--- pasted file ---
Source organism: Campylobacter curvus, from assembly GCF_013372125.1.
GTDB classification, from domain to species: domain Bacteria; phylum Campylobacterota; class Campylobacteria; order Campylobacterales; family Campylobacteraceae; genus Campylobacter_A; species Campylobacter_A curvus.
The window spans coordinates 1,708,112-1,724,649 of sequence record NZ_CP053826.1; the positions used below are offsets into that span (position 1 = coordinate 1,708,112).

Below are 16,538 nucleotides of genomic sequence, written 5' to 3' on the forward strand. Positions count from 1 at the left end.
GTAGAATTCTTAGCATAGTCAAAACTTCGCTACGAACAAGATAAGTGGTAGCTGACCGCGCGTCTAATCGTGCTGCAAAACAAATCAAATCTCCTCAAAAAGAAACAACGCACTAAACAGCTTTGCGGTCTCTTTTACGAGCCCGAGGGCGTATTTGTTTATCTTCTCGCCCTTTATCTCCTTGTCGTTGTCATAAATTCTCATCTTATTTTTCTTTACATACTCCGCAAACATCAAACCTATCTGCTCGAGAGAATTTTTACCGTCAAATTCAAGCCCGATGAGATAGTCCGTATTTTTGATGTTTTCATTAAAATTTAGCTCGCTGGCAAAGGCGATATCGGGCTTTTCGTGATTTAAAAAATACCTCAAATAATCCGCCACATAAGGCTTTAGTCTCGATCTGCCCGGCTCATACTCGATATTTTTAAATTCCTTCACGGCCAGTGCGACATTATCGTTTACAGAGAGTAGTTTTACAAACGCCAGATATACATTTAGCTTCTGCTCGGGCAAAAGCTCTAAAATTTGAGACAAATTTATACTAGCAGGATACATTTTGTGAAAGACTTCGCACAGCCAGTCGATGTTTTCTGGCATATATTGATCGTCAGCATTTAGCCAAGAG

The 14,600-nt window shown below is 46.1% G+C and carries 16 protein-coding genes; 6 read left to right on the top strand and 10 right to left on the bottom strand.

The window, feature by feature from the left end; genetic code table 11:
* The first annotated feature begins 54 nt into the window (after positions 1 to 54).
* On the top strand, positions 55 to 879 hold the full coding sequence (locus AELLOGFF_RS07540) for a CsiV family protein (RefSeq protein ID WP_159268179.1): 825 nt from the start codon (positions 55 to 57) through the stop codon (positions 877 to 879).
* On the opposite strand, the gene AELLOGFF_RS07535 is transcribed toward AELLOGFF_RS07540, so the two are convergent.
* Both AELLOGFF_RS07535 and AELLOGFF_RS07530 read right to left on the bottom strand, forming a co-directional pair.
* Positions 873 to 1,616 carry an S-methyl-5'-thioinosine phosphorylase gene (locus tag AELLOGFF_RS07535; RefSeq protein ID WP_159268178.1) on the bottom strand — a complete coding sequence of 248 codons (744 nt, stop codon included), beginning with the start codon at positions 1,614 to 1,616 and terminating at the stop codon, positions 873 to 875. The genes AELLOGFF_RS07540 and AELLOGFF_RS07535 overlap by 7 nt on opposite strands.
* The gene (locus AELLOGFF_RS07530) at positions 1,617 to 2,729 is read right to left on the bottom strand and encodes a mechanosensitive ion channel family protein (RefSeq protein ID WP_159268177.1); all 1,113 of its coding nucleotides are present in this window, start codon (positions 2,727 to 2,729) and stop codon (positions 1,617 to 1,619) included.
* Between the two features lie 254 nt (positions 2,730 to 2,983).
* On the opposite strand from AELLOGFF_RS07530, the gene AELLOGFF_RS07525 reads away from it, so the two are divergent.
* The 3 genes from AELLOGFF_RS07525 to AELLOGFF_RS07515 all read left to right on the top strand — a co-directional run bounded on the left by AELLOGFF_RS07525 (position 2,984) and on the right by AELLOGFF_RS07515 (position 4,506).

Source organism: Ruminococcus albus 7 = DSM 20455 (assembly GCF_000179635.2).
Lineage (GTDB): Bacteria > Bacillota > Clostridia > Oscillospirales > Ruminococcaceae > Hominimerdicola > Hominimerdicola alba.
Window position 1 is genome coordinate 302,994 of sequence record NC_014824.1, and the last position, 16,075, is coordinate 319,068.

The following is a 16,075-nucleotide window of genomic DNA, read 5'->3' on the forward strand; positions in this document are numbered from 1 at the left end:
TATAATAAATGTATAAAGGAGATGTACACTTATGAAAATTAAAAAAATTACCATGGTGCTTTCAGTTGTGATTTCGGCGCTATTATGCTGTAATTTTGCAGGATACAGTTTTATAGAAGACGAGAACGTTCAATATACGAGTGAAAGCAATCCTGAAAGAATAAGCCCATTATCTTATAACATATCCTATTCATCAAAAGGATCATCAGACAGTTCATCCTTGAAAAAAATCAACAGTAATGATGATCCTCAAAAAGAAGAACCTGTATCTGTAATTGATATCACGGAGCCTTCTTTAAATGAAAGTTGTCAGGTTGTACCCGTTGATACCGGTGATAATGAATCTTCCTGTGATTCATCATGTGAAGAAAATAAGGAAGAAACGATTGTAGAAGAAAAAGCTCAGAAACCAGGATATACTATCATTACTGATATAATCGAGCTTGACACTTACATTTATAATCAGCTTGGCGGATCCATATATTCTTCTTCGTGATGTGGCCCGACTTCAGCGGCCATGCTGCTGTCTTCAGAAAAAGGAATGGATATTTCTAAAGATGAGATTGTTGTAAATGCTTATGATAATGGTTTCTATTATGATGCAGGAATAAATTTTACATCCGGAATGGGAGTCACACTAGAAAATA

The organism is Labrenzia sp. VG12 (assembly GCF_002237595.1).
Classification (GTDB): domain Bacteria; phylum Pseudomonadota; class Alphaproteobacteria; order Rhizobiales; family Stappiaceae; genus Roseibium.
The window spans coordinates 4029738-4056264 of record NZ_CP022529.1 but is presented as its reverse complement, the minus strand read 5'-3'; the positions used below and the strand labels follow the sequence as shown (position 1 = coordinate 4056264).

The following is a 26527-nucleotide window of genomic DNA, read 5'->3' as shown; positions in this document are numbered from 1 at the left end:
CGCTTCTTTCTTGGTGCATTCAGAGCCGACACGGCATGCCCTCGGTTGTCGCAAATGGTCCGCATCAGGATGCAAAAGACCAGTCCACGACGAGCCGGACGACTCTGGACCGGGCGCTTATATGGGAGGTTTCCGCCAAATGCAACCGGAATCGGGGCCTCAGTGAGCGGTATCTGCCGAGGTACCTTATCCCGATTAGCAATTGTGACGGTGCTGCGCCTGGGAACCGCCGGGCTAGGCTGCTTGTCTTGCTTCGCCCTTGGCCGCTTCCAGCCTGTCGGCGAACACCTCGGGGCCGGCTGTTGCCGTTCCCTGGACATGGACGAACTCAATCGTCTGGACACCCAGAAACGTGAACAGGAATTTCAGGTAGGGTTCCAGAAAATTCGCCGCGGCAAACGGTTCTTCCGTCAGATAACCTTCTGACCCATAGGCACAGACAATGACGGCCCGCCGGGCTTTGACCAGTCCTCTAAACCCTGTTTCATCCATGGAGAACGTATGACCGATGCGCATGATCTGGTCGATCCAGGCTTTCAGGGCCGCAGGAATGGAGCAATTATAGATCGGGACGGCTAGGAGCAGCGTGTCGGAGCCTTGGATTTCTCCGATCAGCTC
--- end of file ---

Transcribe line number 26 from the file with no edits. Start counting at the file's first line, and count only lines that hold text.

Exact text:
CGCTTCTTTCTTGGTGCATTCAGAGCCGACACGGCATGCCCTCGGTTGTCGCAAATGGTCCGCATCAGGATGCAAAAGACCAGTCCACGACGAGCCGGACGACTCTGGACCGGGCGCTTATATGGGAGGTTTCCGCCAAATGCAACCGGAATCGGGGCCTCAGTGAGCGGTATCTGCCGAGGTACCTTATCCCGATTAGCAATTGTGACGGTGCTGCGCCTGGGAACCGCCGGGCTAGGCTGCTTGTCTTGCTTCGCCCTTGGCCGCTTCCAGCCTGTCGGCGAACACCTCGGGGCCGGCTGTTGCCGTTCCCTGGACATGGACGAACTCAATCGTCTGGACACCCAGAAACGTGAACAGGAATTTCAGGTAGGGTTCCAGAAAATTCGCCGCGGCAAACGGTTCTTCCGTCAGATAACCTTCTGACCCATAGGCACAGACAATGACGGCCCGCCGGGCTTTGACCAGTCCTCTAAACCCTGTTTCATCCATGGAGAACGTATGACCGATGCGCATGATCTGGTCGATCCAGGCTTTCAGGGCCGCAGGAATGGAGCAATTATAGATCGGGACGGCTAGGAGCAGCGTGTCGGAGCCTTGGATTTCTCCGATCAGCTC